integral means for heating at least one of said anode, cathode, and electrolyte, said integral means for heating being disposed within said fuel cell and embedded in thermal contact with at least one of said anode, cathode, and electrolyte, said integral means for heating including integral means for sensing a temperature within said fuel cell, and
means for providing heating current to said integral means for heating before operation and during operation of said fuel cell.
34. The fuel cell of claim 33, further comprising means for controlling said temperature to a desired temperature, said means for controlling being responsive to said temperature within said fuel cell.
35. The fuel cell of claim 33, further comprising means for controlling said integral means for heating, for achieving and maintaining a desired temperature.
36. The fuel cell of claim 33, wherein said integral means for heating further comprises means for collecting current generated by said fuel cell.
37. A multifunction heater element for a fuel cell having an anode, a cathode, and an electrolyte, said multifunction heater element comprising:
a) a patterned thin film of resistive material, and
b) an integral temperature sensor,
both said thin film and said integral temperature sensor being adapted to be disposed in thermal contact with at least one of said anode, cathode, and electrolyte, thereby being integral with the fuel cell, whereby the integral temperature sensor is responsive to an internal temperature of said fuel cell and the multifunction heater element is disposed to heat the fuel cell.
38. The multifunction heater of claim 37, wherein said multifunction heater is embedded within at least one of the electrolyte, anode, and cathode.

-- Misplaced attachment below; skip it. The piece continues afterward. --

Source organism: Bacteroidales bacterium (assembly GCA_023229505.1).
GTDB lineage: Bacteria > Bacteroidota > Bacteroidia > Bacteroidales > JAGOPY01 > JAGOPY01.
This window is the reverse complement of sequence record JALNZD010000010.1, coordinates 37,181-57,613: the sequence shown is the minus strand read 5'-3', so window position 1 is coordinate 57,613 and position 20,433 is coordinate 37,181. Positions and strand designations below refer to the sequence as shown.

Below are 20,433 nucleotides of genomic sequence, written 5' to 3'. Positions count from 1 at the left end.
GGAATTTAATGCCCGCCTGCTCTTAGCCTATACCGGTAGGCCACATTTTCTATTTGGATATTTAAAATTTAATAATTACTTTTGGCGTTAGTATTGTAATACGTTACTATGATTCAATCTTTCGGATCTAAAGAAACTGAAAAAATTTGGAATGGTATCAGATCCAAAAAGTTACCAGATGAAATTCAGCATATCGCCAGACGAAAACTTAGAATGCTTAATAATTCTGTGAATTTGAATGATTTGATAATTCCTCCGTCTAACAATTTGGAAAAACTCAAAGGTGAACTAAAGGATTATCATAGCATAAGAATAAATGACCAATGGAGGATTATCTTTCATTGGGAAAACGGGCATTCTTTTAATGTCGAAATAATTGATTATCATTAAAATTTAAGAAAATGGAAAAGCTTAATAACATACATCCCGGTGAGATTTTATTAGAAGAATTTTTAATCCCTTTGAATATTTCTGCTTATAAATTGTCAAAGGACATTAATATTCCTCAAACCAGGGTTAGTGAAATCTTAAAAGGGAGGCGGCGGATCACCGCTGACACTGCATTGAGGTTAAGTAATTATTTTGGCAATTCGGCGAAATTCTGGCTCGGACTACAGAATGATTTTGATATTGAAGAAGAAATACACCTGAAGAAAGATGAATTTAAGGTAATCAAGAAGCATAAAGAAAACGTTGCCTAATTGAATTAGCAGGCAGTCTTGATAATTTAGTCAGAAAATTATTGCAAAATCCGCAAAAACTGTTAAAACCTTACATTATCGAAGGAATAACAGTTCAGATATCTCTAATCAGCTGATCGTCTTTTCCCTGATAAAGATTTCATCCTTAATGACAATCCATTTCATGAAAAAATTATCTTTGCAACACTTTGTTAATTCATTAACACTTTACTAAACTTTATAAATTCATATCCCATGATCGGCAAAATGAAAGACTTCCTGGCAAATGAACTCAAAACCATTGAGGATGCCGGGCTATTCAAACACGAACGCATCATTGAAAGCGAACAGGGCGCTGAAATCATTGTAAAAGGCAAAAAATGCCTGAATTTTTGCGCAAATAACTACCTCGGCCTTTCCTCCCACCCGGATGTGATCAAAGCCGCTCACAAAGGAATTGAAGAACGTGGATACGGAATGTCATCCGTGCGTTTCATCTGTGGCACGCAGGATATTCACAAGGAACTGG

39. The multifunction heater of claim 37, wherein said integral temperature sensor comprises a thermistor.
40. The multifunction heater of claim 37, wherein said integral temperature sensor is configured as a thermocouple.
Description
TECHNICAL FIELD

This invention relates generally to fuel cells, and more particularly to fuel cells having an integral heater element, to electronic devices incorporating such fuel cells, and to methods of fabricating and methods of using such fuel cells.

BACKGROUND

Various portable devices, such as laptop computers, personal digital assistants (PDA's), portable digital and video cameras, portable music players, portable electronic games, and cellular phones or other wireless devices, require portable power sources. The weight and inconveniences of single-use batteries and rechargeable batteries have motivated efforts to replace those power sources for portable use. Thus, there is an increasing demand for light-weight, re-usable, efficient, and reliable power sources in such applications and in many other applications as well. In attempts to meet these needs, various portable fuel cells have been developed, such as ceramic-based solid-oxide fuel cells, direct methanol fuel-cell (DMFC) systems, reformed-methanol-to-hydrogen fuel-cell (RMHFC) systems, and other proton-exchange-membrane (PEM) fuel-cell systems. Some fuel-cell designs require heating of the fuel itself or heating of fuel-cell elements for best efficiency, while some fuel-cell designs require cooling. There is a continuing need and a large anticipated market for improved practical compact portable fuel cells with rapid startup times and improved efficiency.

BRIEF DESCRIPTION OF THE DRAWINGS

The features and advantages of the disclosure will readily be appreciated by persons skilled in the art from the following detailed description when read in conjunction with the drawings, wherein: